1590 Goodlette-Frank Road, Naples, FL
NAPLES — Zookeepers heard two cheetahs purr contentedly last week, just 45 minutes after the cats were introduced to their new habitat at the Naples Zoo.
The newest exhibit featuring two senior felines — one male, one female — will open Saturday to visitors.
"The move hasn't been nearly as stressful for them as we thought," said zookeeper Michelle Vicari.
The pair, ages 12 and 13, and weighing about 100 pounds each, join the ranks of big cats at the zoo that now boasts lions, leopards, tigers and cougars.
These cheetahs were hand-reared in captivity. The female was born in the Netherlands and the male was born in South Africa, Vicari said. They've lived together for the past six years, first at a conservancy in Florida and then at Busch Gardens in Tampa where they saw limited visitors on small tours.
"They haven't been display animals," Vicari said.
The cats ate two meals on their first day at the zoo Wednesday and seem to be settling in, said Pam Krol, director of development and marketing.
On Monday each lounged in the shade behind a screen that hid them from visitors, flicking furry tails in the air and turning their heads at sounds from neighboring creatures.
"They look like they've been here forever," Krol said.
In their past homes, the cheetahs lived next to a couple of meerkats, but have shown an interest in the nearby striped hyenas and alligators, the roaring lions and the primates, Vicari said.
"We think the male cheetahs has a crush on our female tiger," joked Vicari, who has noticed the two staring at each other across the way. "She's very exotic to him."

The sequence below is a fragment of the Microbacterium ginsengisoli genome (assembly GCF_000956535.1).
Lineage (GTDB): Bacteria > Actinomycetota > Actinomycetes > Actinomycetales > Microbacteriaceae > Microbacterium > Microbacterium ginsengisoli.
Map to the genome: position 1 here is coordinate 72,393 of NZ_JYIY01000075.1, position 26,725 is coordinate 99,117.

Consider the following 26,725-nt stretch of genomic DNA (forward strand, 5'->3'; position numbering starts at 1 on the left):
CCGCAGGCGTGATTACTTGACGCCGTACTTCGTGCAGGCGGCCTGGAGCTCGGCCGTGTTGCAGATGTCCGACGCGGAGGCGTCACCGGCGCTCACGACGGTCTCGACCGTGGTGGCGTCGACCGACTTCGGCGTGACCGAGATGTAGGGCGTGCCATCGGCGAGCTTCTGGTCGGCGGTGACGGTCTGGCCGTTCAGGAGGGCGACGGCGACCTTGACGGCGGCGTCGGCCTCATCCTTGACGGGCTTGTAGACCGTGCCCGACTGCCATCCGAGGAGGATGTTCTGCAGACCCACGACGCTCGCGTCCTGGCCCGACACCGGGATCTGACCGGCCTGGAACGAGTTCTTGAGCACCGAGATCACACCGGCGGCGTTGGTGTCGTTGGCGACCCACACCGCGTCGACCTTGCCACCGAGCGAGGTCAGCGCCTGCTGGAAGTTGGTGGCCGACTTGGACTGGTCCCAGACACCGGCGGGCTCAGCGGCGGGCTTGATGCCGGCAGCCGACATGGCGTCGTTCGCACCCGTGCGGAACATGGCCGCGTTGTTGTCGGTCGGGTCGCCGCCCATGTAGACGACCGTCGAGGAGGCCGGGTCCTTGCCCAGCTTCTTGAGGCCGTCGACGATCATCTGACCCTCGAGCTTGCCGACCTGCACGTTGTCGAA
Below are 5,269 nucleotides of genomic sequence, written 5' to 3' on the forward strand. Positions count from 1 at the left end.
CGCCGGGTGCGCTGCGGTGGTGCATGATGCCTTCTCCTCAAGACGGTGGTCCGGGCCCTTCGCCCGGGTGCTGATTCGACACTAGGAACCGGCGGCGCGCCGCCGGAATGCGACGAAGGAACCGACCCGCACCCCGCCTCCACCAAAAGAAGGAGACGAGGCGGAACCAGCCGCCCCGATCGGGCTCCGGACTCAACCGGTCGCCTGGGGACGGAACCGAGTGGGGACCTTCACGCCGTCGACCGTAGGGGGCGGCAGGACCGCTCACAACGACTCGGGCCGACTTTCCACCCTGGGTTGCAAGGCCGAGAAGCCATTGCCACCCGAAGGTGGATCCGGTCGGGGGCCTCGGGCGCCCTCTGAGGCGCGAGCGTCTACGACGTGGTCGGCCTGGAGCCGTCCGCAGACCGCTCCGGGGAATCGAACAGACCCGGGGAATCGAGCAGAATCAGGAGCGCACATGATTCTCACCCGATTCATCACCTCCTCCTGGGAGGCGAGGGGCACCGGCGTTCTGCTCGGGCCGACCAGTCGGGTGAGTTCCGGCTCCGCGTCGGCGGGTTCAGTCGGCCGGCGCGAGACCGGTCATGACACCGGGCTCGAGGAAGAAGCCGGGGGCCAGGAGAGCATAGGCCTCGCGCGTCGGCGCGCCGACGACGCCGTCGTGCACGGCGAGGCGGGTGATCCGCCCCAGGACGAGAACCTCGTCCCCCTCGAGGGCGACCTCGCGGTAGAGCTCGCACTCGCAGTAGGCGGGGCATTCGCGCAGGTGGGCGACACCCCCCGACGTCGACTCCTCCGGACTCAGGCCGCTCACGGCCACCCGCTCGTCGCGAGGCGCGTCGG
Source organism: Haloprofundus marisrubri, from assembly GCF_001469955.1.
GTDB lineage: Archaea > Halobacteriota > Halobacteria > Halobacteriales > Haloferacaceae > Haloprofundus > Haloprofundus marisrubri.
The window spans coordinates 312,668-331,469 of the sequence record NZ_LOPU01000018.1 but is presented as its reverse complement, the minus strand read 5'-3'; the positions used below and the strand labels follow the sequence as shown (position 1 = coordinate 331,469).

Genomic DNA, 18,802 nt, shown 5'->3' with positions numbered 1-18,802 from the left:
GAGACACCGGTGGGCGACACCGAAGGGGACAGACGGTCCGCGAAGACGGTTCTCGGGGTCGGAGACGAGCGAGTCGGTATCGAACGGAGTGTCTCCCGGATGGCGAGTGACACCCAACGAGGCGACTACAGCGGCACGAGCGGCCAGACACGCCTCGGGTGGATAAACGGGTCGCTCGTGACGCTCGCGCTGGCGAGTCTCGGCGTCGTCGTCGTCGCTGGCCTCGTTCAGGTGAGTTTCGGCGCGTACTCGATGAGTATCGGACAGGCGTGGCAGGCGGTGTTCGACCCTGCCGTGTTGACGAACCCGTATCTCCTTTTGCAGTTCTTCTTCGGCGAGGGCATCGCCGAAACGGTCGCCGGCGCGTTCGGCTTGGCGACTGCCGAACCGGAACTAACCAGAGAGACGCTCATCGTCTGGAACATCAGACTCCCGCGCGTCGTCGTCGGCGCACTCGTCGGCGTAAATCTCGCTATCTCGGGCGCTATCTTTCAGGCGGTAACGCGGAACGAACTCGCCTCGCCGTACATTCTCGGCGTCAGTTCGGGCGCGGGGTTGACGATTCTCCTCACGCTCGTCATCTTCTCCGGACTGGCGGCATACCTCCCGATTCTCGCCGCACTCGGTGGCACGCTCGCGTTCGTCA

Director David Tetzlaff said the zoo's newest additions are exciting for Naples. The exhibit is sponsored by the Daily News.
"Cheetahs are a species we haven't had (at the Naples Zoo) in 40 years," Tetzlaff said. "We haven't had them here since I was a kid."
While cheetahs are known to sleep up to 15 hours a day, their enclosure is one that gives visitors a clear view from any point along the fence.
In the wild, the cats can run at speeds of 70 miles per hour. In the zoo, they eat about three pounds of meat each day and are learning to come when their names are called for feeding time indoors. The zoo maintains a policy of not releasing the names of its animals so visitors can't confuse or disturb them by calling them out.
As opening day for the exhibit approaches, keepers are getting to know the cheetahs.
"He's gregarious," Vicari said. "She's a bit more sassy. Her trust has to be earned for sure."
The exhibit will open to VIP members Thursday, followed by a member preview Friday. The public will get to glimpse beginning Saturday.
"These need no introduction," Tetzlaff said. "It's a great opportunity for people to see another beautiful creature,"